Co-tenancy clauses can cause headaches in resolving lifestyle centers
David Bodamer / Retail Traffic
Research firms that monitor distressed assets don’t monitor the number of lifestyle centers in the retail pipeline, but industry observers say they are out there. During the past decade, lifestyle centers spread rapidly. In 2001, lifestyle centers comprised just 0.8 percent of total U.S. retail GLA, with 192 properties, or approximately 49 million square feet, according to data compiled for ICSC by CoStar Realty Information.
Today, lifestyle centers make up 1.77 percent of the retail universe, with 455 centers totaling 127.8 million square feet. While the amount of total shopping center space in the U.S. grew 18 percent to 7.2 billion square feet during the past decade, the amount of lifestyle center space increased 160 percent.
Given the new market realities, however, roughly 40 percent of those centers might ultimately prove unviable and will have to be converted to another use, says Jeff Green, president of Jeff Green Partners, a Mill Valley, Calif.-based real estate consulting firm. And here size matters. Centers that contain less than 500,000 square feet of space may prove to be vulnerable.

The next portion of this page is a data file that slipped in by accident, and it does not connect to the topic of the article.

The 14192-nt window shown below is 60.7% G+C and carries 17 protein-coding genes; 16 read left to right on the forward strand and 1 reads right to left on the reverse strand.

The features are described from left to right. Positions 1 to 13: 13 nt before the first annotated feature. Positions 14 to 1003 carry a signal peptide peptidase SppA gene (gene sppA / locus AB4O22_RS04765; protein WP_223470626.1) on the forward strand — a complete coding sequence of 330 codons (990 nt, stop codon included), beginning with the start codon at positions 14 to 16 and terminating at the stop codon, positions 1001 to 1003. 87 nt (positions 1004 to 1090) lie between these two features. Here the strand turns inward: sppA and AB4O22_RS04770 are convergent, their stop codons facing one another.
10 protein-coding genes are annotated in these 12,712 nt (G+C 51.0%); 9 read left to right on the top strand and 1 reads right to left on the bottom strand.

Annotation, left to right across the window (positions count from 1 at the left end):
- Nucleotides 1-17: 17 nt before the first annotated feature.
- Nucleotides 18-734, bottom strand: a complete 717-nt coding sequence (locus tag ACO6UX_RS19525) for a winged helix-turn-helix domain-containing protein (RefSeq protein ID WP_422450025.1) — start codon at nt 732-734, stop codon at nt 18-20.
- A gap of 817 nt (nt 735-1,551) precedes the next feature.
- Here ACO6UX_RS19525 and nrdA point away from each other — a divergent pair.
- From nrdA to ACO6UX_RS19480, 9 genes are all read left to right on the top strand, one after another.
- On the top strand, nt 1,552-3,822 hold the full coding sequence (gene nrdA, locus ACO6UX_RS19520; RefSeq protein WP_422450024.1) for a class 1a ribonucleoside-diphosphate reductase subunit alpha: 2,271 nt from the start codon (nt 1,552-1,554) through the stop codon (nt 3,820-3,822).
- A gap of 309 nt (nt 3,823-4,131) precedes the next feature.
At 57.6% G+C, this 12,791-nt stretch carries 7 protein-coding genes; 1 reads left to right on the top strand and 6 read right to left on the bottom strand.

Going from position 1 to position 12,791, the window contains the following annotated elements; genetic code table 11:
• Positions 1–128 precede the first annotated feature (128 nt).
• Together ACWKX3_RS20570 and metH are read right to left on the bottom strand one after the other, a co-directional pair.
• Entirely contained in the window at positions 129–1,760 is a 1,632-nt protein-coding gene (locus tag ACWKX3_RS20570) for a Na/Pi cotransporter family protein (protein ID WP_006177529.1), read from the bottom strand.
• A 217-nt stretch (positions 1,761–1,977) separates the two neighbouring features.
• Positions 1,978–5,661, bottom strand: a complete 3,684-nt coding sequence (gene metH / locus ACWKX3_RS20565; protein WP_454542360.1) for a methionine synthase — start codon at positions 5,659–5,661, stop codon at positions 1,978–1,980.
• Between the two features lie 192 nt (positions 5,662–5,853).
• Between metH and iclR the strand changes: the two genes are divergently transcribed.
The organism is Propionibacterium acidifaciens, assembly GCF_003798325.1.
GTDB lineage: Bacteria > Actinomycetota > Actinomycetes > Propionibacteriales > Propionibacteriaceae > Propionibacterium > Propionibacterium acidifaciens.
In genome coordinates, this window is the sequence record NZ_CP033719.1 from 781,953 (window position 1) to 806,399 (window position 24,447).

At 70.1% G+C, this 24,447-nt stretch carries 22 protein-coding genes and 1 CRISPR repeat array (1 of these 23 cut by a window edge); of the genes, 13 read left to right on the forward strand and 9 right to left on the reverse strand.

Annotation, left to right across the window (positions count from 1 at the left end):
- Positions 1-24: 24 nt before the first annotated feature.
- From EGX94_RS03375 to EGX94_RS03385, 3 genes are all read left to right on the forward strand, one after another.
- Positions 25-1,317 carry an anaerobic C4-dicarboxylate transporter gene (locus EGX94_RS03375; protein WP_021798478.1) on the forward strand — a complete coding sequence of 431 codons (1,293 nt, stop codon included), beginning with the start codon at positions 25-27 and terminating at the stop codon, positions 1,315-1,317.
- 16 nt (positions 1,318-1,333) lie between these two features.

“You look at the lifestyle center as a magnet. The smaller the center, the smaller the magnetic attraction, therefore it’s more vulnerable,” Green says. “If retailers are going to close stores, those are the centers where they are going to close stores first.”
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